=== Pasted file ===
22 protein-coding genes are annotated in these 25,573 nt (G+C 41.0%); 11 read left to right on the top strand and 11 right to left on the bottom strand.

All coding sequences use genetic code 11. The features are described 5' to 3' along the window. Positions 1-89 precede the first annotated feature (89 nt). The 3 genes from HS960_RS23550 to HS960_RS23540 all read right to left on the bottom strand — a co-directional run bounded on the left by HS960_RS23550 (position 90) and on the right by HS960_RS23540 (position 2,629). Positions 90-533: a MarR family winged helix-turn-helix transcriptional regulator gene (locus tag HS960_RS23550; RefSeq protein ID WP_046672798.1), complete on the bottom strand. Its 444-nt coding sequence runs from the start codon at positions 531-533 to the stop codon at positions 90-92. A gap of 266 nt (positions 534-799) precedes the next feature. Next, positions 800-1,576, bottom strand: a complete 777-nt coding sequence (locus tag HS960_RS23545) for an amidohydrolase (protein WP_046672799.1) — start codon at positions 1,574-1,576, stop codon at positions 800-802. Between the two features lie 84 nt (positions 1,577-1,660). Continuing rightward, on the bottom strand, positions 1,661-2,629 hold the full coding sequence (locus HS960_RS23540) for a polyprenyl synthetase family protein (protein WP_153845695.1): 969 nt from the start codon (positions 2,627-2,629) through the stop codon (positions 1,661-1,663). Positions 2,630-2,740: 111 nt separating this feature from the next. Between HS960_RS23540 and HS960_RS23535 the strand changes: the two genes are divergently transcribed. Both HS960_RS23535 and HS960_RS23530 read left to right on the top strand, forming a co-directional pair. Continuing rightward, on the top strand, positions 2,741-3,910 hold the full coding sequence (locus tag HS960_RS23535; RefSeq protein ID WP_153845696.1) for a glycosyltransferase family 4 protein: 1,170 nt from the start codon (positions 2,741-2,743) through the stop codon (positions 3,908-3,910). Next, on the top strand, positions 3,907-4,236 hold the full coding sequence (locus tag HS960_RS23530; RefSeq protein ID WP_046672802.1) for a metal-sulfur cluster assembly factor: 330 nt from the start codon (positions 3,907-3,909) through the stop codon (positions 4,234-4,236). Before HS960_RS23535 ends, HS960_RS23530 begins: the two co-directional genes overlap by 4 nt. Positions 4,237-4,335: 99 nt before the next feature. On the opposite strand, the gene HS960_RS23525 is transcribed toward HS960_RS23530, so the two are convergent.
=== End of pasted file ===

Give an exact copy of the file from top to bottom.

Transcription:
22 protein-coding genes are annotated in these 25,573 nt (G+C 41.0%); 11 read left to right on the top strand and 11 right to left on the bottom strand.

All coding sequences use genetic code 11. The features are described 5' to 3' along the window. Positions 1-89 precede the first annotated feature (89 nt). The 3 genes from HS960_RS23550 to HS960_RS23540 all read right to left on the bottom strand — a co-directional run bounded on the left by HS960_RS23550 (position 90) and on the right by HS960_RS23540 (position 2,629). Positions 90-533: a MarR family winged helix-turn-helix transcriptional regulator gene (locus tag HS960_RS23550; RefSeq protein ID WP_046672798.1), complete on the bottom strand. Its 444-nt coding sequence runs from the start codon at positions 531-533 to the stop codon at positions 90-92. A gap of 266 nt (positions 534-799) precedes the next feature. Next, positions 800-1,576, bottom strand: a complete 777-nt coding sequence (locus tag HS960_RS23545) for an amidohydrolase (protein WP_046672799.1) — start codon at positions 1,574-1,576, stop codon at positions 800-802. Between the two features lie 84 nt (positions 1,577-1,660). Continuing rightward, on the bottom strand, positions 1,661-2,629 hold the full coding sequence (locus HS960_RS23540) for a polyprenyl synthetase family protein (protein WP_153845695.1): 969 nt from the start codon (positions 2,627-2,629) through the stop codon (positions 1,661-1,663). Positions 2,630-2,740: 111 nt separating this feature from the next. Between HS960_RS23540 and HS960_RS23535 the strand changes: the two genes are divergently transcribed. Both HS960_RS23535 and HS960_RS23530 read left to right on the top strand, forming a co-directional pair. Continuing rightward, on the top strand, positions 2,741-3,910 hold the full coding sequence (locus tag HS960_RS23535; RefSeq protein ID WP_153845696.1) for a glycosyltransferase family 4 protein: 1,170 nt from the start codon (positions 2,741-2,743) through the stop codon (positions 3,908-3,910). Next, on the top strand, positions 3,907-4,236 hold the full coding sequence (locus tag HS960_RS23530; RefSeq protein ID WP_046672802.1) for a metal-sulfur cluster assembly factor: 330 nt from the start codon (positions 3,907-3,909) through the stop codon (positions 4,234-4,236). Before HS960_RS23535 ends, HS960_RS23530 begins: the two co-directional genes overlap by 4 nt. Positions 4,237-4,335: 99 nt before the next feature. On the opposite strand, the gene HS960_RS23525 is transcribed toward HS960_RS23530, so the two are convergent.